Temple football players Dion Dawkins and Haason Reddick will receive a court date later this month. Both players have been charged with first-degree felony aggravated assault after they injured former Temple students Benjamin Wood and Delonte Stancil January 2015.
According to Wood’s testimony at a preliminary hearing in April, he saw Reddick stomping on Stancil at Club 1800 in Northern Liberties Jan. 18. When Wood tried to intervene, he was also kicked and stomped on, and then charged and punched by Dawkins, he testified.
Last Wednesday, Reddick and Dawkins attended a pre-trial conference, where they received no offer from the District Attorney, said Glenn Gilman, the new defense attorney for Reddick as of last week. Dawkins and Reddick had requested to be entered into the Accelerated Rehabilitative Disposition program, aimed at putting offenders in rehabilitative programs and paying fees instead of clogging up the court system.
“The ARD program wasn’t really appropriate for this case,” Gilman said.
During April’s preliminary hearing, the aggravated assault charges against both players were dropped.
“A preliminary hearing is where they decide if it is more likely or not the crime was committed,” said Jason Grenell, an assistant district attorney for Philadelphia. “In this case, they decided it was not a felony.”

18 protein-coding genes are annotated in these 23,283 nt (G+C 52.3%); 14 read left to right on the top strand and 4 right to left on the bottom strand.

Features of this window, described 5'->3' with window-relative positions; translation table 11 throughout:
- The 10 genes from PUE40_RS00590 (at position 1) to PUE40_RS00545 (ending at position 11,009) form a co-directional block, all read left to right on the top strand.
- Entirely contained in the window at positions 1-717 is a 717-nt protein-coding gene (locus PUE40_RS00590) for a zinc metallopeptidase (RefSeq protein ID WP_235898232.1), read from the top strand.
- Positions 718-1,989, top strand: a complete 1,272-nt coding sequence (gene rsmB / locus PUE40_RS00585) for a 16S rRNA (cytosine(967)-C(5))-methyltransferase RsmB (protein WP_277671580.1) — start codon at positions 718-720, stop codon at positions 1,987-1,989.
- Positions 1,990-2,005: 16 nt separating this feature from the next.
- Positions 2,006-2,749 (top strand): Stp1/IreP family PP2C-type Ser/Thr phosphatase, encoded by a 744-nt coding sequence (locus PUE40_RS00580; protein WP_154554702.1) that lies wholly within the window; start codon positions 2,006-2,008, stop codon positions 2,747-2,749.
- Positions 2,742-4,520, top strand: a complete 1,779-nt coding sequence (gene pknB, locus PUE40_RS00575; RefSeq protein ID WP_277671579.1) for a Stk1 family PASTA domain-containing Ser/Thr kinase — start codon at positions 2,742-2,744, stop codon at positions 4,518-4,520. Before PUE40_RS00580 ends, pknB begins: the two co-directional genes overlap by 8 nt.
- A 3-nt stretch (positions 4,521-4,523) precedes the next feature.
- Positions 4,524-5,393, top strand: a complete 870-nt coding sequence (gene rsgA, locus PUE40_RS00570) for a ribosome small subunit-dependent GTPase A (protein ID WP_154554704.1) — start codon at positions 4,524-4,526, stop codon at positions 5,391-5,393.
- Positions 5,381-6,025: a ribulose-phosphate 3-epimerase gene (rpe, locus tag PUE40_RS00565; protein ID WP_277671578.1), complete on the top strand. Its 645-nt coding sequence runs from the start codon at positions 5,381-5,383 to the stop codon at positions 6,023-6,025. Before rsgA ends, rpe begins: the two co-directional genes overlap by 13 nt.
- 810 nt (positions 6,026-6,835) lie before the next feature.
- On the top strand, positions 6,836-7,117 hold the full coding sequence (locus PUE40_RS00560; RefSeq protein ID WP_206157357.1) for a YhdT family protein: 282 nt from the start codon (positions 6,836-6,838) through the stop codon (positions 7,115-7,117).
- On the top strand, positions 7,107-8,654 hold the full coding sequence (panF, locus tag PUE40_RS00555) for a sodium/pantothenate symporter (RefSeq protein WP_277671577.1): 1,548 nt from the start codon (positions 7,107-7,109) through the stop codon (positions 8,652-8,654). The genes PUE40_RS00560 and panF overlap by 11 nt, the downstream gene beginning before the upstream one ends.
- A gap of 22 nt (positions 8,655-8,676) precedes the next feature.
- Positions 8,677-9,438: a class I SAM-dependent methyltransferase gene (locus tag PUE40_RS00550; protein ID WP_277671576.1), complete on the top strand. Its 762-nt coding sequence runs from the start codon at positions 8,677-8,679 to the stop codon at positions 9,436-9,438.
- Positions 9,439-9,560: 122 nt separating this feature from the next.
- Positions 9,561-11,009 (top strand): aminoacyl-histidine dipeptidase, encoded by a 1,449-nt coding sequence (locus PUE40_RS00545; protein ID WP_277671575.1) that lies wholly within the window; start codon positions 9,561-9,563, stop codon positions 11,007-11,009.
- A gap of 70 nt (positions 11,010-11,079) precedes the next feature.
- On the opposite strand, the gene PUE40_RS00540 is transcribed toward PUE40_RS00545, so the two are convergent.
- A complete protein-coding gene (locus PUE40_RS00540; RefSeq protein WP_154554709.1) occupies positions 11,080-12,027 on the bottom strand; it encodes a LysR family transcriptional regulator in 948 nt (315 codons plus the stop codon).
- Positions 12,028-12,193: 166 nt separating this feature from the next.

At the time, Dawkins still faced a simple assault charge, a third-degree misdemeanor. In June, Grenell took the case to the Court of Common Pleas, where aggravated assault charges were reimposed.
Grenell explained aggravated assault as causing or attempting to cause serious bodily harm, not just injuries like scratches or bruises. He added the victim, former Temple student Benjamin Wood, needed to stay overnight in the hospital.
“They had to insert a metal plate to keep the skin and muscle around his eye from sagging and disfiguring his face,” Grenell said.
Grenell said a variety of factors went into the decision to refile for aggravated assault, but would not go into further detail.
“We take into consideration previous record, injuries to the victim and the effect on the community and the witnesses,” said Cameron Kline, the communications director and spokesperson for the Philadelphia District Attorney’s Office. “We want to make sure justice is served.”
Both Grenell and Gilman said they could not predict what decision the court would make in this case.
“No aggravated assault is like the other, just like no robbery is like the other,” Grenell said. “We’re all human, and what happens and how it happens doesn’t have a formula.”
“The preliminary hearing is like the players getting on the board,” Gilman added.
Dawkins and Reddick will receive their trial date at a scheduling conference Oct. 20. The players will make a plea at the trial, with the assumption of pleading not guilty, Gilman said.
If Dawkins and Reddick are found guilty of aggravated assault, they could face up to 20 years in prison and a fine of up to $25,000. Both played in Friday’s win against the University of North Carolina at Charlotte, and a spokesman from the university’s athletic department said the players’ status on the team “remains unchanged.”
“Every case has its own personality,” Kline said. “The decision is left to the judge and jury, and we have to see what decision the jury makes.”
Julie Christie can be reached at email@example.com or on Twitter @ChristieJules.